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String encrypt in Java, decrypt in Javascript with pre-shared key (AES256)

 
J Marshall Presnell
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I have a application requirement to encrypt a string in Java on a portable device (such as Android), then have that output ciphertext decryptable on a client-side browser using Javascript. The encryption key is pre-shared.

The primary reason for this is to preserve some purely private data - even from the servers that house it on the web within a database. Think of it as a privacy preserving data transport and storage mechanism.

I've found many implementations of AES256 in Java and Javascript, but they seem to not interoperate well. I've found JS Encrypt / Java Decrypt pairs, but that's backwards from what I am looking for. My thought on this is simply that I am borking some initialization/config in the Java implementation, but I've yet for find the magic combination.

The JS reference implementation I am using is at http://www.movable-type.co.uk/scripts/aes.html - I have yet to get any Java implementation to work against it successfully.

Additional note: The byte array is base64 encoded before transmission and decoded in the browser before the attempt to decrypt. I've manually verified that the bytes are unchanged during transmission.

Any help on this would be appreciated. Even vague generalities would be helpful to reduce the problem scope

Thanks!
 
Paul Clapham
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Here's a shot in the dark: Encrypting a string produces an array of bytes, which you subsequently decrypt into (hopefully) the original string.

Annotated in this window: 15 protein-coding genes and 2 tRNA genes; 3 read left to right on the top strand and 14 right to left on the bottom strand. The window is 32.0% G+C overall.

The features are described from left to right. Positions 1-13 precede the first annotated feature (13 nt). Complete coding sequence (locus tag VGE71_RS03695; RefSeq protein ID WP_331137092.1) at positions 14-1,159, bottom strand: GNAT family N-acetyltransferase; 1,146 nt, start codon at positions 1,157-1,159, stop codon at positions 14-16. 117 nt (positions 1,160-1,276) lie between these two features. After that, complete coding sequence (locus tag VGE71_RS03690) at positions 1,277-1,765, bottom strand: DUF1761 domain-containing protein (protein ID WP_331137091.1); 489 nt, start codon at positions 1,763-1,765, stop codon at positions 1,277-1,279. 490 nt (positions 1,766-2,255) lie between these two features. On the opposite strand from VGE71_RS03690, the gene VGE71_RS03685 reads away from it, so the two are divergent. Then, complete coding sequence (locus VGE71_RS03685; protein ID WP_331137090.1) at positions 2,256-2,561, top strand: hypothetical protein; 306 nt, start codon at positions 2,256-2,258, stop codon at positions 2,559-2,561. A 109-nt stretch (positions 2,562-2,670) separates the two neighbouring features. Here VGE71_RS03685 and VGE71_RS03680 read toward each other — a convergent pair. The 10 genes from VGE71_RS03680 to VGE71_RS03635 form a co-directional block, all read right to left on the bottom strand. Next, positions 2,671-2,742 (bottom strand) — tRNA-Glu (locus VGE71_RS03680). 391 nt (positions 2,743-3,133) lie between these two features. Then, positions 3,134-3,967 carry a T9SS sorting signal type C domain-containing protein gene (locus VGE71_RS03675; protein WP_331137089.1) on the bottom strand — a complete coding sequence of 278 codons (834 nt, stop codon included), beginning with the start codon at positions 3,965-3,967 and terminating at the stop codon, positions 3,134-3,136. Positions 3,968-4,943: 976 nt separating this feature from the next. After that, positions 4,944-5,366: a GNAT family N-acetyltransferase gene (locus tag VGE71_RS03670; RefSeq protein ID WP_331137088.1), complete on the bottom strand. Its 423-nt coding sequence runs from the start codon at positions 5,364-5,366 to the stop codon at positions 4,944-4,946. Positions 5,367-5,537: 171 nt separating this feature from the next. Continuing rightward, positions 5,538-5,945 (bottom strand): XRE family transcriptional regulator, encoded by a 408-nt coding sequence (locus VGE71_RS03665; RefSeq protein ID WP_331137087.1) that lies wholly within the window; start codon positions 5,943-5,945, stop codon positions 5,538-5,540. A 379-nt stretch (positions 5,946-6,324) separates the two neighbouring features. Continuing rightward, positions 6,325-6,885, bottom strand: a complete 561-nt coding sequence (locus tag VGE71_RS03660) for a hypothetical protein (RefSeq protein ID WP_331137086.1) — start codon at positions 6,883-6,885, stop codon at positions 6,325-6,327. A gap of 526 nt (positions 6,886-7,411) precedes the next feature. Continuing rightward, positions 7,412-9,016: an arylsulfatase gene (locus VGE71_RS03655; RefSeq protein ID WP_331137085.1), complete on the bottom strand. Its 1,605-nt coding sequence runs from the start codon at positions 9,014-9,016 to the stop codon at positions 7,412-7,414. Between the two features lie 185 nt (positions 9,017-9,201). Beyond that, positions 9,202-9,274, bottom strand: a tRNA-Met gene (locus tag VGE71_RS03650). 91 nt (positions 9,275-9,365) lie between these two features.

So you have to make sure that you transmit that array of bytes as an array of bytes. Don't allow it to be converted into a String at any time, and particularly not by Java. Converting bytes to a String in Java only works successfully if those bytes represented text in the charset you used in the conversion. It doesn't work on arbitrary binary data.
 
J Marshall Presnell
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Nice shot in the dark there

But I do base64 encode before transmission and decode before decryption. Sorry, I should have mentioned that in the original post
 
James Sabre
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If you look at that AES Javascript Aes.Ctr.encrypt() method you will see that it uses an algorithm for converting the password into a valid AES key. You will need to emulate this to stand any chance of getting the equivalent Java functionality. The comments in the code define the appropriate reference material.



 
It is sorta covered in the JavaRanch Style Guide.
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